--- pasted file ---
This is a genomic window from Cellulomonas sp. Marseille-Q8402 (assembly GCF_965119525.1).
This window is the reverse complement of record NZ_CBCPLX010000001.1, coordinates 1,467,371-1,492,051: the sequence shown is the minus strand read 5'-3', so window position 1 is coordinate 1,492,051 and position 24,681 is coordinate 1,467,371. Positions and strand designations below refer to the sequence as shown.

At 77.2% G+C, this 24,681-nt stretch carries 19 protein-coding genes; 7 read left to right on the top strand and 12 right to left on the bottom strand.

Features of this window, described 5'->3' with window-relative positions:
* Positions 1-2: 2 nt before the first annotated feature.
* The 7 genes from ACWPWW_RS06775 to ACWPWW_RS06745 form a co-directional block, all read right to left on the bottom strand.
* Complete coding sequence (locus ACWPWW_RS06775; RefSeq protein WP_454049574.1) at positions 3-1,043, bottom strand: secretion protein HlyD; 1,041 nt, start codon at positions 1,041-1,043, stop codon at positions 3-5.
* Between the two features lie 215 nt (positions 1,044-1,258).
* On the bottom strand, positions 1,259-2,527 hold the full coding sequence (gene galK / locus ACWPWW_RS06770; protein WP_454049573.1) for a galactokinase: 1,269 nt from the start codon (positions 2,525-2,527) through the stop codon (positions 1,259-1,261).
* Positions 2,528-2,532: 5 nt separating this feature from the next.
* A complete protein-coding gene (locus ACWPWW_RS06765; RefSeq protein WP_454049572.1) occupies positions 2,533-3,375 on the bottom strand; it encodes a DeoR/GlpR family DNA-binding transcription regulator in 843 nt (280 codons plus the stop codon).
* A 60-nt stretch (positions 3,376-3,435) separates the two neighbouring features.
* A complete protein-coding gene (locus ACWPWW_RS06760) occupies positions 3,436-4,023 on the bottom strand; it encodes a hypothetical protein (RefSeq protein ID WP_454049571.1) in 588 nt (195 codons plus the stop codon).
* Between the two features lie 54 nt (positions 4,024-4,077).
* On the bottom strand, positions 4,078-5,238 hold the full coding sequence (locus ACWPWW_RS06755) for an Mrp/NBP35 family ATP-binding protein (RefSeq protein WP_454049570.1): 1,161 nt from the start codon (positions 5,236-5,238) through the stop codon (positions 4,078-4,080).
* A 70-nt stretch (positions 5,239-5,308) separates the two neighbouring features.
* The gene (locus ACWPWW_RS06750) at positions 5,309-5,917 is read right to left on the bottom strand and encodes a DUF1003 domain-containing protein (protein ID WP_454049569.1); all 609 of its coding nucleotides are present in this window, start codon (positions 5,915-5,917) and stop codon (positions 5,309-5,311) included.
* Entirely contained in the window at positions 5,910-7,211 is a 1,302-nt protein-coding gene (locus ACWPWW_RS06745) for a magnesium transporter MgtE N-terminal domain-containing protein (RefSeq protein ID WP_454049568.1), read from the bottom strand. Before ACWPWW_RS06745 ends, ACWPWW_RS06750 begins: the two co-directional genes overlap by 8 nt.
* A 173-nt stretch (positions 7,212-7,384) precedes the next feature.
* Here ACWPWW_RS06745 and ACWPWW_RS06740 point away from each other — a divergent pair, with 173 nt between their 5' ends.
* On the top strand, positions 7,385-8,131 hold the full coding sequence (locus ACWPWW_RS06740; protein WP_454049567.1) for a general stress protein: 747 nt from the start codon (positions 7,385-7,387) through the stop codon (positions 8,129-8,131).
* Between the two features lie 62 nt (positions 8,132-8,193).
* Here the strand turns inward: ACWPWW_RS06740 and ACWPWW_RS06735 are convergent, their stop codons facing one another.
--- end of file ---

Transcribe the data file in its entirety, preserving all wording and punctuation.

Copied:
This is a genomic window from Cellulomonas sp. Marseille-Q8402 (assembly GCF_965119525.1).
This window is the reverse complement of record NZ_CBCPLX010000001.1, coordinates 1,467,371-1,492,051: the sequence shown is the minus strand read 5'-3', so window position 1 is coordinate 1,492,051 and position 24,681 is coordinate 1,467,371. Positions and strand designations below refer to the sequence as shown.

At 77.2% G+C, this 24,681-nt stretch carries 19 protein-coding genes; 7 read left to right on the top strand and 12 right to left on the bottom strand.

Features of this window, described 5'->3' with window-relative positions:
* Positions 1-2: 2 nt before the first annotated feature.
* The 7 genes from ACWPWW_RS06775 to ACWPWW_RS06745 form a co-directional block, all read right to left on the bottom strand.
* Complete coding sequence (locus ACWPWW_RS06775; RefSeq protein WP_454049574.1) at positions 3-1,043, bottom strand: secretion protein HlyD; 1,041 nt, start codon at positions 1,041-1,043, stop codon at positions 3-5.
* Between the two features lie 215 nt (positions 1,044-1,258).
* On the bottom strand, positions 1,259-2,527 hold the full coding sequence (gene galK / locus ACWPWW_RS06770; protein WP_454049573.1) for a galactokinase: 1,269 nt from the start codon (positions 2,525-2,527) through the stop codon (positions 1,259-1,261).
* Positions 2,528-2,532: 5 nt separating this feature from the next.
* A complete protein-coding gene (locus ACWPWW_RS06765; RefSeq protein WP_454049572.1) occupies positions 2,533-3,375 on the bottom strand; it encodes a DeoR/GlpR family DNA-binding transcription regulator in 843 nt (280 codons plus the stop codon).
* A 60-nt stretch (positions 3,376-3,435) separates the two neighbouring features.
* A complete protein-coding gene (locus ACWPWW_RS06760) occupies positions 3,436-4,023 on the bottom strand; it encodes a hypothetical protein (RefSeq protein ID WP_454049571.1) in 588 nt (195 codons plus the stop codon).
* Between the two features lie 54 nt (positions 4,024-4,077).
* On the bottom strand, positions 4,078-5,238 hold the full coding sequence (locus ACWPWW_RS06755) for an Mrp/NBP35 family ATP-binding protein (RefSeq protein WP_454049570.1): 1,161 nt from the start codon (positions 5,236-5,238) through the stop codon (positions 4,078-4,080).
* A 70-nt stretch (positions 5,239-5,308) separates the two neighbouring features.
* The gene (locus ACWPWW_RS06750) at positions 5,309-5,917 is read right to left on the bottom strand and encodes a DUF1003 domain-containing protein (protein ID WP_454049569.1); all 609 of its coding nucleotides are present in this window, start codon (positions 5,915-5,917) and stop codon (positions 5,309-5,311) included.
* Entirely contained in the window at positions 5,910-7,211 is a 1,302-nt protein-coding gene (locus ACWPWW_RS06745) for a magnesium transporter MgtE N-terminal domain-containing protein (RefSeq protein ID WP_454049568.1), read from the bottom strand. Before ACWPWW_RS06745 ends, ACWPWW_RS06750 begins: the two co-directional genes overlap by 8 nt.
* A 173-nt stretch (positions 7,212-7,384) precedes the next feature.
* Here ACWPWW_RS06745 and ACWPWW_RS06740 point away from each other — a divergent pair, with 173 nt between their 5' ends.
* On the top strand, positions 7,385-8,131 hold the full coding sequence (locus ACWPWW_RS06740; protein WP_454049567.1) for a general stress protein: 747 nt from the start codon (positions 7,385-7,387) through the stop codon (positions 8,129-8,131).
* Between the two features lie 62 nt (positions 8,132-8,193).
* Here the strand turns inward: ACWPWW_RS06740 and ACWPWW_RS06735 are convergent, their stop codons facing one another.